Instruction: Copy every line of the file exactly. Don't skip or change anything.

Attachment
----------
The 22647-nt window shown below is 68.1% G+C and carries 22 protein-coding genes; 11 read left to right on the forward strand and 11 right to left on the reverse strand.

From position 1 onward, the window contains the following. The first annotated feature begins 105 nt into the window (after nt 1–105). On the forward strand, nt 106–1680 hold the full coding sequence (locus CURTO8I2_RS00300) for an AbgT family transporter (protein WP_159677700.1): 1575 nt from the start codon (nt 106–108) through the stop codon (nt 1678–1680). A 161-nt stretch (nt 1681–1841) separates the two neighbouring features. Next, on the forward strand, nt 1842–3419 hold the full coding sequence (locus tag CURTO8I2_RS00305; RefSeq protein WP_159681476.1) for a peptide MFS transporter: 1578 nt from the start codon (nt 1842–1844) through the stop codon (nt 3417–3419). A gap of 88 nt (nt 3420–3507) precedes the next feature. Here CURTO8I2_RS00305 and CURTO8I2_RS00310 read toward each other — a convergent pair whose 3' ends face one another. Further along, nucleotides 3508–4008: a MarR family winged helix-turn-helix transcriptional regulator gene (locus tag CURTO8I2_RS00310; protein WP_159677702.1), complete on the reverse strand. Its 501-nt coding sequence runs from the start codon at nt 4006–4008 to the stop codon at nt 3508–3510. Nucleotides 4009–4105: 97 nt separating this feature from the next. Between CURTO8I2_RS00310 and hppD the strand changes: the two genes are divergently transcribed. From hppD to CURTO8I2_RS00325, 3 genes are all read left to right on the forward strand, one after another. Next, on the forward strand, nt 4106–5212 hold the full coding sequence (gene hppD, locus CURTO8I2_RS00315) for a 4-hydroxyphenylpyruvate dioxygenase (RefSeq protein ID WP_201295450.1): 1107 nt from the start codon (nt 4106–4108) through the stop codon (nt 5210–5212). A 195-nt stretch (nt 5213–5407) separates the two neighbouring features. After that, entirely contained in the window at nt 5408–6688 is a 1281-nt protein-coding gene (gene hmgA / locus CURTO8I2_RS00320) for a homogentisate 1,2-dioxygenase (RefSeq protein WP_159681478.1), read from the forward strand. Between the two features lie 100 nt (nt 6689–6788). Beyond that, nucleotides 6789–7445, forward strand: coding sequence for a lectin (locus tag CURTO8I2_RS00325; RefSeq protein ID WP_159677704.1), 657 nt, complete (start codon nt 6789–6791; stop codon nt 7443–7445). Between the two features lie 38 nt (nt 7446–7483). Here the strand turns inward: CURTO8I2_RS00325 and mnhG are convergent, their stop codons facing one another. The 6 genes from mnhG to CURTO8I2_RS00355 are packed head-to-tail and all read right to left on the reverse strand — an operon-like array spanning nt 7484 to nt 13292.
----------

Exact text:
The 22647-nt window shown below is 68.1% G+C and carries 22 protein-coding genes; 11 read left to right on the forward strand and 11 right to left on the reverse strand.

From position 1 onward, the window contains the following. The first annotated feature begins 105 nt into the window (after nt 1–105). On the forward strand, nt 106–1680 hold the full coding sequence (locus CURTO8I2_RS00300) for an AbgT family transporter (protein WP_159677700.1): 1575 nt from the start codon (nt 106–108) through the stop codon (nt 1678–1680). A 161-nt stretch (nt 1681–1841) separates the two neighbouring features. Next, on the forward strand, nt 1842–3419 hold the full coding sequence (locus tag CURTO8I2_RS00305; RefSeq protein WP_159681476.1) for a peptide MFS transporter: 1578 nt from the start codon (nt 1842–1844) through the stop codon (nt 3417–3419). A gap of 88 nt (nt 3420–3507) precedes the next feature. Here CURTO8I2_RS00305 and CURTO8I2_RS00310 read toward each other — a convergent pair whose 3' ends face one another. Further along, nucleotides 3508–4008: a MarR family winged helix-turn-helix transcriptional regulator gene (locus tag CURTO8I2_RS00310; protein WP_159677702.1), complete on the reverse strand. Its 501-nt coding sequence runs from the start codon at nt 4006–4008 to the stop codon at nt 3508–3510. Nucleotides 4009–4105: 97 nt separating this feature from the next. Between CURTO8I2_RS00310 and hppD the strand changes: the two genes are divergently transcribed. From hppD to CURTO8I2_RS00325, 3 genes are all read left to right on the forward strand, one after another. Next, on the forward strand, nt 4106–5212 hold the full coding sequence (gene hppD, locus CURTO8I2_RS00315) for a 4-hydroxyphenylpyruvate dioxygenase (RefSeq protein ID WP_201295450.1): 1107 nt from the start codon (nt 4106–4108) through the stop codon (nt 5210–5212). A 195-nt stretch (nt 5213–5407) separates the two neighbouring features. After that, entirely contained in the window at nt 5408–6688 is a 1281-nt protein-coding gene (gene hmgA / locus CURTO8I2_RS00320) for a homogentisate 1,2-dioxygenase (RefSeq protein WP_159681478.1), read from the forward strand. Between the two features lie 100 nt (nt 6689–6788). Beyond that, nucleotides 6789–7445, forward strand: coding sequence for a lectin (locus tag CURTO8I2_RS00325; RefSeq protein ID WP_159677704.1), 657 nt, complete (start codon nt 6789–6791; stop codon nt 7443–7445). Between the two features lie 38 nt (nt 7446–7483). Here the strand turns inward: CURTO8I2_RS00325 and mnhG are convergent, their stop codons facing one another. The 6 genes from mnhG to CURTO8I2_RS00355 are packed head-to-tail and all read right to left on the reverse strand — an operon-like array spanning nt 7484 to nt 13292.